Price Transparency & Affordable Drugs: Daraprim Included


The health care world has been abuzz all week talking about the increased price for prescription drug, Daraprim. Many have challenged Turing Pharmaceuticals CEO Martin Shkreli’s decision to jack up the price of Daraprim from $13.50 per pill to $750, but what this controversial decision has done is bring to life a much bigger issue… The lack of price transparency in the world of healthcare and prescription drugs.

(Read More: How Comparing Health Costs Can Save You Money)
Price transparency: From provider and patient perspectives
Price transparency in health care gets a lot of push back from insurance companies and healthcare providers alike but patients are left shanghaied, wondering why they can’t just find clear pricing. The physicians and insurance provider camp argues that medical costs aren’t all cut and dry because there are variables like additional necessary testing and medications. The patient camp argues that there are many procedures and medications that are simplistic, like an MRI or a regular prescription such as birth control. In these instances, patients have started to demand access to MRI costs so they can actually find an affordable MRI. Those same consumer-driven patients have also voiced their desire to see prices for affordable drugs online.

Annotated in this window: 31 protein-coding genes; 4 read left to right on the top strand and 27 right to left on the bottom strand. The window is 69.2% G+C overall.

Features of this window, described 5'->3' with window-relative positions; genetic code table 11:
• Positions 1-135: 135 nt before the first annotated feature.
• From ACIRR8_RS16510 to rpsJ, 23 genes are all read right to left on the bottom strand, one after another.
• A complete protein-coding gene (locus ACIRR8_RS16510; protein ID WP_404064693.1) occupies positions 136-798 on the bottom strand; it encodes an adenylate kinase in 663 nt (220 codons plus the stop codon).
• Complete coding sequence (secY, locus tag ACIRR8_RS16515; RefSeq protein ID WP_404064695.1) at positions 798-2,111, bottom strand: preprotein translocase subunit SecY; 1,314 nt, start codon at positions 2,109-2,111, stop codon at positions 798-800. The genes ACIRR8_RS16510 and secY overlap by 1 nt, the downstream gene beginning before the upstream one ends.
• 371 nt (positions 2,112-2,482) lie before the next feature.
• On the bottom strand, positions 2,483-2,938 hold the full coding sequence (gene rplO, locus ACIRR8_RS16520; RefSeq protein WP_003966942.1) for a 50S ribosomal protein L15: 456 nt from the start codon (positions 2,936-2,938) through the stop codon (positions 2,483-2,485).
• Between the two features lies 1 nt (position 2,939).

So, what is Daraprim?
Daraprim (Pyrimethamine) is a prescription drug used to prevent malaria and treat parasitic infections like toxoplasmosis which can commonly affect those with HIV/AIDS or cancer.

Why does Daraprim pricing affect me?
The pricing confusion surrounding Daraprim, while problematic, has started the necessary conversation about making pharmaceutical drugs more affordable and making the costs clear. In a Huffington Post article, Anna Almendrala writes that only 2,000 Americans use the drug each year, but infectious disease expert, Dr. Carlos del Rio from Emory School of Medicine and Rollins School of Public Health commented saying that Daraprim is the best drug available to treat toxoplasmosis. Almendrala continues to say, that while 22.5% of Americans over the age of 12 are affected by toxoplasmosis, they do not often opt for Daraprim for whatever reason, now it will be due to cost.

What if I have insurance?
Maybe you can spring for Daraprim without being affected by these shrouded and steep costs? Unfortunately, even patients with insurance will see added consumer costs and ultimately, as Americans we will still end up paying for the price increase in our taxes.

How can I find prices in my area?
Soon, Save On Medical will have the ability to compare prescription prices online. This should be finished soon, so don’t forget to check